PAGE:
BA staff have the highest salaries and most generous perks of any airline. For senior staff the latter include one completely free trip a year to anywhere in the world. All staff get 90% off the full fare on any flight although they are on standby and can be bumped off full flights. Married staff can take family members on 90% and 100% reduction flights. Those who are unmarried can nominate two other people to accompany them for the same discounts. Staff and/or family-friends get first preference for bulkhead seats if flying Economy is their only realistic option. The concessions are also available to former BA staff for a number of years after they have left BA and retirees from BA and their families including grandchildren. (Source, Daily Telegraph).
UK's Air Passenger Duty (APD) Tax applicable to Bermudians and residents
Tax for a family of four in Economy Class in 2014 and 2015. From/to Bermuda and UK. To other parts of the world from Bermuda via UK. Bermuda is in Band B (2001-4000 miles). For BD$ equivalents use foreign exchange rates applicable at time of purchase.
|Band A (0-2000 miles||2014||£52||2015||£52|
|Band B (2001-4000 miles||2014||£276||2015||£284|
|Band C (4001-6000 miles||2014||£340||2015||£284|
|Band D (6,001+)||2014||£388||2015||£284|
Still as North East Airlines - before it changed its name - it inaugurated its Bermuda service in March, 1969, from Boston. For a while it had a direct flight between Bermuda and Hartford, Connecticut. In May 2012 it announced that from April 2013 Delta would also offer daily year-round service between New York (LaGuardia) and Bermuda. The airline announced the new flights to Bermuda were part of an expanded service out of New York that would also include additional transport to destinations in the Caribbean and Florida. The move was hailed by the Bermuda Hotel Association and still applies. Delta's office is at Bermuda International Airport, 3 Cahow Way, St. George's Parish. There is also a City of Hamilton ticketing office.
(1-800-538-2583) or 1-801-
365-2583, if calling from
United Air Lines, Inc., operating as United Airlines, is the world's largest airline in terms of number of destinations. It is a subsidiary of United Continental Holdings, Inc. formerly UAL Corporation, with corporate headquarters in Chicago. United's largest hub is George Bush Intercontinental Airport in Houston. United is a founding member of the Star Alliance, the largest airline alliance in the world, and offers connections to over 1,000 destinations in over 170 countries worldwide. Daily from Philadelphia (PHL) to Bermuda. Has long been a frequent seasonal carrier to Bermuda. Local office is at 3 Cahow Way, Bermuda. .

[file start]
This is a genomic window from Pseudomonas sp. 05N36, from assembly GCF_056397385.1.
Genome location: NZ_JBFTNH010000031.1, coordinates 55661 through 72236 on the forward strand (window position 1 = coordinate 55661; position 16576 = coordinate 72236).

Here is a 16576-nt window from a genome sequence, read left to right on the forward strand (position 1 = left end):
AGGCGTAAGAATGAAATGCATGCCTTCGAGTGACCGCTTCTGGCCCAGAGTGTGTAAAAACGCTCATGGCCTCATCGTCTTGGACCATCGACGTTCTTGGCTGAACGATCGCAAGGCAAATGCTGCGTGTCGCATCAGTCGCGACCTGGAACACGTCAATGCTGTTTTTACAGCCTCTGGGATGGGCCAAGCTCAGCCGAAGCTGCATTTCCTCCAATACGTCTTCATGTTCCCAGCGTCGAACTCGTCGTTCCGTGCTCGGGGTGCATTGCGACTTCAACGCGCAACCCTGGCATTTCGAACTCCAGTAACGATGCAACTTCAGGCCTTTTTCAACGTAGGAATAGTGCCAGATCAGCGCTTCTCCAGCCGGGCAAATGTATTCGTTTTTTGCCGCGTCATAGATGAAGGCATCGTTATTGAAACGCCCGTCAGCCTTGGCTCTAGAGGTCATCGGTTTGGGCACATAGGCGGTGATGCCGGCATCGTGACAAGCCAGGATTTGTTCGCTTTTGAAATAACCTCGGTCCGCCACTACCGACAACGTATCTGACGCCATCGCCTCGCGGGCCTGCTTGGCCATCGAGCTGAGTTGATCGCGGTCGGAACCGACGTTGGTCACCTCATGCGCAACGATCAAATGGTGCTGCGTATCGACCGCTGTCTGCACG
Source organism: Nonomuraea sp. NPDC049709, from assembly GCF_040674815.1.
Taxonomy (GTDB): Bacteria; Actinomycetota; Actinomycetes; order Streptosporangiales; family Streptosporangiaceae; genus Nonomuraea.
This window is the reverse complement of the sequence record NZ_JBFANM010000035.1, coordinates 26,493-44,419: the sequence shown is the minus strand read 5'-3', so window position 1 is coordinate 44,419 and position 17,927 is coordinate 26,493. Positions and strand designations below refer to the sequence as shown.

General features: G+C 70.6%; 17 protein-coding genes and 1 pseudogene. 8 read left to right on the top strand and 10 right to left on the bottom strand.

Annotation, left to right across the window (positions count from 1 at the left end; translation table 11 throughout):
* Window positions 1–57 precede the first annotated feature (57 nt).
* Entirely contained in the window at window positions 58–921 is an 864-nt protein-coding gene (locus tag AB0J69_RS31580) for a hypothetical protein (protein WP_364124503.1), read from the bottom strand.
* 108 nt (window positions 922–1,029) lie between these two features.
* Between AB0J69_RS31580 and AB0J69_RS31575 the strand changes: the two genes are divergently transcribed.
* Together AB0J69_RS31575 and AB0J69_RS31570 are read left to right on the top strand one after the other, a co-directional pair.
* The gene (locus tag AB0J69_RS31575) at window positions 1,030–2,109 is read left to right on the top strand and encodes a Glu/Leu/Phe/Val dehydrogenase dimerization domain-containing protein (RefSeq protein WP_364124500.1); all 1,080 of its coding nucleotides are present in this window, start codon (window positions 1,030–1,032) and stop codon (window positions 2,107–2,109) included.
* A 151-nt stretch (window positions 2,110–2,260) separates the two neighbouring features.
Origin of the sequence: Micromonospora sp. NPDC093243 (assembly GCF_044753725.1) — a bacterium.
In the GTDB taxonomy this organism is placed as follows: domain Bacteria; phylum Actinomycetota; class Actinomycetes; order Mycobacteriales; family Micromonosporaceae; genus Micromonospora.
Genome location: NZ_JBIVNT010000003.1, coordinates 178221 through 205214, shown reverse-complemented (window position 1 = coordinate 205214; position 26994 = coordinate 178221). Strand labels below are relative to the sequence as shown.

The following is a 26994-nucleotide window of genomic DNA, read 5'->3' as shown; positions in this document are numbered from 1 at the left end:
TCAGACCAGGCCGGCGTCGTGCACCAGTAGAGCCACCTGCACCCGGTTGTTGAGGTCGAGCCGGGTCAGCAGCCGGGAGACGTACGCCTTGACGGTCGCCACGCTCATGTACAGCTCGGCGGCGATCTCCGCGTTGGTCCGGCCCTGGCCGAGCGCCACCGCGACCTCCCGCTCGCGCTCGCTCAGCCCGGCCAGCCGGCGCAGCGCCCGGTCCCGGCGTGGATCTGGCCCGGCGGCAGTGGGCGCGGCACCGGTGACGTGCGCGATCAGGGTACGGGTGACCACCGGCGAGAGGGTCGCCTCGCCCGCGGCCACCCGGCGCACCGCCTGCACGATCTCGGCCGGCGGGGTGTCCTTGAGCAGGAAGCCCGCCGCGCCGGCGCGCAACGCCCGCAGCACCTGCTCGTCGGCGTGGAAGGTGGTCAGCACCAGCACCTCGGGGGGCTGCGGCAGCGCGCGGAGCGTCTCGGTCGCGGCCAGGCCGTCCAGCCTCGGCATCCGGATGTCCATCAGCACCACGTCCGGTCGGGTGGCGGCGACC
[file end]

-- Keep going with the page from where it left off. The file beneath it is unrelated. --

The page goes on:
Merger in 2013 with American Airlines thence to carry American's name. When still known as Allegheny, US Airways began its services to Bermuda on June 1, 1989, flying from Baltimore/Washington (BWI) to Bermuda and Philadelphia. Now Bermuda's most frequent carrier, with some services daily year round and other seasonal. Once - in 1994 - it also flew from Bermuda to Pittsburgh, PA via a stop in Baltimore-Washington. It offers more non-stop seasonal flights between Bermuda and USA than any other airline. Main office is at Bermuda International Airport, 3 Cahow Way, St. George's Parish. Telephone Reservations & Information at 1-800-622-1015 or fax 1-441-293 1270. Air Cargo (441) 293-1972; Baggage (441) 293-3073.
Began services to Bermuda in May 2010. A Canadian low-cost carrier based in Calgary, Alberta. It flies within Canada, to the USA, Mexico, Bahamas and Caribbean. The second largest Canadian carrier behind Air Canada. Non-unionized. A public company with over 7,500 employees and 1.2 billion USD market capitalization.
From cities shown in USA, Canada and United Kingdom.
On arrival, passengers go through Bermuda Immigration and Customs, not through lines for Bermudians and residents but those for visitors. Then they take taxis or minibuses to get to their hotels or guesthouses or wherever else they are staying, or are met by friends or family.
There are no rent-a-car or public transportation services for passengers with luggage.
Note that some flights are seasonal.
To cities shown. Refer to airlines for any changes.
USA-bound passengers go through US Customs & Immigration pre-clearance in Bermuda.
Fights shown are in order of time of departure, to help persons taking them to the airport, or taxi owners and operators, or local mini-bus services for departing passengers.
Departing passengers should check in to the airline ticket counter two hours before their departure times, to avoid being refused if they arrive too late to be questioned, screened and processed. Passengers going to Britain or Canada will encounter Immigration and Customs clearance when they arrive in London or Toronto. In the United Kingdom, if a spouse has a UK national passport, an accompanying husband or wife who is not a UK national may also go through the UK and European Community lanes instead of the far more lengthy other Immigration lanes.
Last Updated: May